Cryptocurrency backers on Friday celebrated the fraud conviction of the industry's one-time golden boy Sam Bankman-Fried, hoping the embattled sector can finally turn the page on a multibillion dollar scandal.
The "verdict should hopefully mark the end of a dark era in our industry," said Yat Siu, the president of Animoca Brands, a video game publisher and investor in projects linked to blockchain, the underlying technology of cryptocurrencies.
On Thursday, a New York jury found Bankman-Fried, known as "SBF," guilty of all seven counts against him, including fraud, conspiracy and money laundering.
He was convicted of using customer funds deposited on his FTX cryptocurrency exchange platform to fuel risky investments and trades by his personal investment firm, Alameda Research.
Bankman-Fried faces more than 100 years in prison at sentencing scheduled for March 28, 2024. He is expected to appeal.
The "swift and unanimous verdict confirms what we already knew: that SBF misled and deceived so many, from customers and employees to business partners and investors, including myself and Sequoia," said Alfred Lin, partner at Sequoia, one of Silicon Valley's most reputable venture capital firms.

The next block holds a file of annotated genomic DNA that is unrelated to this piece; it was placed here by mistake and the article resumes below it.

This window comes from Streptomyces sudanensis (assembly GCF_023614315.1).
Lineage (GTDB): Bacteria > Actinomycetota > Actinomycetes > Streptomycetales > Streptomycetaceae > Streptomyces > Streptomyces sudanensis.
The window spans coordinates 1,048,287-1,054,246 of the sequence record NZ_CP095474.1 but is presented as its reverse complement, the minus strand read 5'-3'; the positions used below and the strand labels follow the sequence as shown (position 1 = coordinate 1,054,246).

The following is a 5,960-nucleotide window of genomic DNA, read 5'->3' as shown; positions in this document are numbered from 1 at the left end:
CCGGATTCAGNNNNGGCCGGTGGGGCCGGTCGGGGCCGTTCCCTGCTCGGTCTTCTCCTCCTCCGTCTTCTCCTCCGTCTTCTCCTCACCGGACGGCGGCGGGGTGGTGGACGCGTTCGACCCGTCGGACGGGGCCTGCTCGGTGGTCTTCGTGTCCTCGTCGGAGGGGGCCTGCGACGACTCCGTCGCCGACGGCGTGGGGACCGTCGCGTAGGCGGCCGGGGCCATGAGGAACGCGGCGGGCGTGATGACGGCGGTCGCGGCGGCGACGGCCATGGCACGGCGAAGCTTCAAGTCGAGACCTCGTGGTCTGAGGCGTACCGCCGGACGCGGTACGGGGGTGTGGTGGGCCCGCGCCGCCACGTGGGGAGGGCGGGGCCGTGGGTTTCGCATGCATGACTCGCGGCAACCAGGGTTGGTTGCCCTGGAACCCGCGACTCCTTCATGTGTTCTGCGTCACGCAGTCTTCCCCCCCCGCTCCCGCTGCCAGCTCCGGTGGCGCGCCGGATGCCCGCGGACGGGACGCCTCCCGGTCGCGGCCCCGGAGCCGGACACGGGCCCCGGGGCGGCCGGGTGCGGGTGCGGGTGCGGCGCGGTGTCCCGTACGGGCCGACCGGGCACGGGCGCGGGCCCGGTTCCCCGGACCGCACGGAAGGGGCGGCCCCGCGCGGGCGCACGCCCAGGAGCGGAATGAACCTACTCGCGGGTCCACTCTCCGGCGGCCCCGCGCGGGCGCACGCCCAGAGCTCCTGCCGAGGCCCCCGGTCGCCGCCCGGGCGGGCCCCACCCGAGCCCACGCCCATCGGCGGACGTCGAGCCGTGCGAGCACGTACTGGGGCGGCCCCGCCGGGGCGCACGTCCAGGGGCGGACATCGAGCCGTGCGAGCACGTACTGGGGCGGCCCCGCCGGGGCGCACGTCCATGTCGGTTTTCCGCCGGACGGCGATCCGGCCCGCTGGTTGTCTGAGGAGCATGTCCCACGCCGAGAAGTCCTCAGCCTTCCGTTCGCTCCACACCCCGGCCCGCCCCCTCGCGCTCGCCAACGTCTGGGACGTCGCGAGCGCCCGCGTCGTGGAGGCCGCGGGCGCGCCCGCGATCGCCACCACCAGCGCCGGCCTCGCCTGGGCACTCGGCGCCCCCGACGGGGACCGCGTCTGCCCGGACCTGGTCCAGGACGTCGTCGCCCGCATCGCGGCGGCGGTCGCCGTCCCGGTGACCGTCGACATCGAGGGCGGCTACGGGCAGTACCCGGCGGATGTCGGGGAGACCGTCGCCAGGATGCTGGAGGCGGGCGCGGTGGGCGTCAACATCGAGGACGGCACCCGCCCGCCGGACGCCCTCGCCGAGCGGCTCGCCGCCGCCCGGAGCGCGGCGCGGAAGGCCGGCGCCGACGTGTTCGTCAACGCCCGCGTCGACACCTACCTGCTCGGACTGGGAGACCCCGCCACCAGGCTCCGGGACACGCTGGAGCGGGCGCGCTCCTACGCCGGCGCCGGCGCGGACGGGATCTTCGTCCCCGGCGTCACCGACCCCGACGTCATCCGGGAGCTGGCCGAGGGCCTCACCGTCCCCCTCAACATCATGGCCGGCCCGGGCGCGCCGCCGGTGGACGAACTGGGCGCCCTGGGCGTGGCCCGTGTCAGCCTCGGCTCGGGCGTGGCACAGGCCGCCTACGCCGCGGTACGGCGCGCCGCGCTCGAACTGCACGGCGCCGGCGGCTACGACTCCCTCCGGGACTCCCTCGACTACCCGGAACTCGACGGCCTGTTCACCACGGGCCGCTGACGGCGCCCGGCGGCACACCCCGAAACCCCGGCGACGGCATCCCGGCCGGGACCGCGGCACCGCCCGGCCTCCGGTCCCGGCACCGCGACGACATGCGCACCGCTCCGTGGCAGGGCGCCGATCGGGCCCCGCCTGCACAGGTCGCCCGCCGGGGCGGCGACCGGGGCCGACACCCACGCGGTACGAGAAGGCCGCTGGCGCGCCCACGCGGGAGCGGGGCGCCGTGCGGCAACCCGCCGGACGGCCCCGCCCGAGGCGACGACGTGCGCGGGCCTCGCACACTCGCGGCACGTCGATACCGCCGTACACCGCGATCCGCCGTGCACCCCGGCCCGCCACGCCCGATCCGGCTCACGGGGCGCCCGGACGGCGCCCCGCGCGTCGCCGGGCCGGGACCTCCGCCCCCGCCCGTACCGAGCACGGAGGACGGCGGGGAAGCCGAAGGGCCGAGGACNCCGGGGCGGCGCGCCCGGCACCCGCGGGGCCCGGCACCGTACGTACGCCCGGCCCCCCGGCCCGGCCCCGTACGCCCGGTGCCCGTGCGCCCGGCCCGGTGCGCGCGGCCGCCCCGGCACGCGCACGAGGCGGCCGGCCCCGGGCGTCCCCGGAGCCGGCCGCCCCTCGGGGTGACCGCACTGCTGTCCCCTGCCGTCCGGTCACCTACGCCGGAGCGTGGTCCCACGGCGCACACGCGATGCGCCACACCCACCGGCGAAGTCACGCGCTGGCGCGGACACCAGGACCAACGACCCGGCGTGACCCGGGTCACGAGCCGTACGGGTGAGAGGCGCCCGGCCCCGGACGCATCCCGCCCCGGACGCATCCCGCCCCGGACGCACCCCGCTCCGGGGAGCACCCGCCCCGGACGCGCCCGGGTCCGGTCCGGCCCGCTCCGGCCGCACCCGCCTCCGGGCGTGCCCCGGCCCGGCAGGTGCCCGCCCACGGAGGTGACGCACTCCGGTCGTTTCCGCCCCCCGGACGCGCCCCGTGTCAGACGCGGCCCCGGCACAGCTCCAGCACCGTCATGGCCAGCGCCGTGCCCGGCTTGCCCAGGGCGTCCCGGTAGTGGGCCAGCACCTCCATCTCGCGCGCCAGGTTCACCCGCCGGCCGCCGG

Thursday's decision "means another dead weight has been pried off of bitcoin. This is good... Onward," wrote Jeff Ross, the founder of Vailshire Capital Management, which invests in cryptocurrencies on behalf of clients, on X.
The FTX implosion late last year was the dramatic conclusion of a sequence that began in the spring of 2022 when a series of cryptocurrency-related companies began to fail.
This period saw the value of bitcoin, the industry bellwether currency, plunge by two-thirds between the end of March and the end of November 2022.
Bitcoin took nearly a year to recover, and has only regained momentum in recent weeks.
"It's not a day to celebrate," tempered Hayden Adams, founder of Uniswap, a cryptocurrency exchange platform.
"Billions in user funds were lost and our industry took a massive reputational hit. The only winners were a few law firms and various opponents of crypto," he added.
Nick Tomaino of investment firm 1confirmation pointed the finger at venture capitalists "who gave SBF hundreds of millions of dollars (and) are now taking victory laps because of a guilty verdict."
There was no "accountability for their horrible judgment or the soulless greed that sucked them into such a massive fraud."
Adams urged: "In the next cycle, our industry must do better."
The industry must "focus on technology and our values, spot the warning signs and avoid the personality cult sociopaths," he said.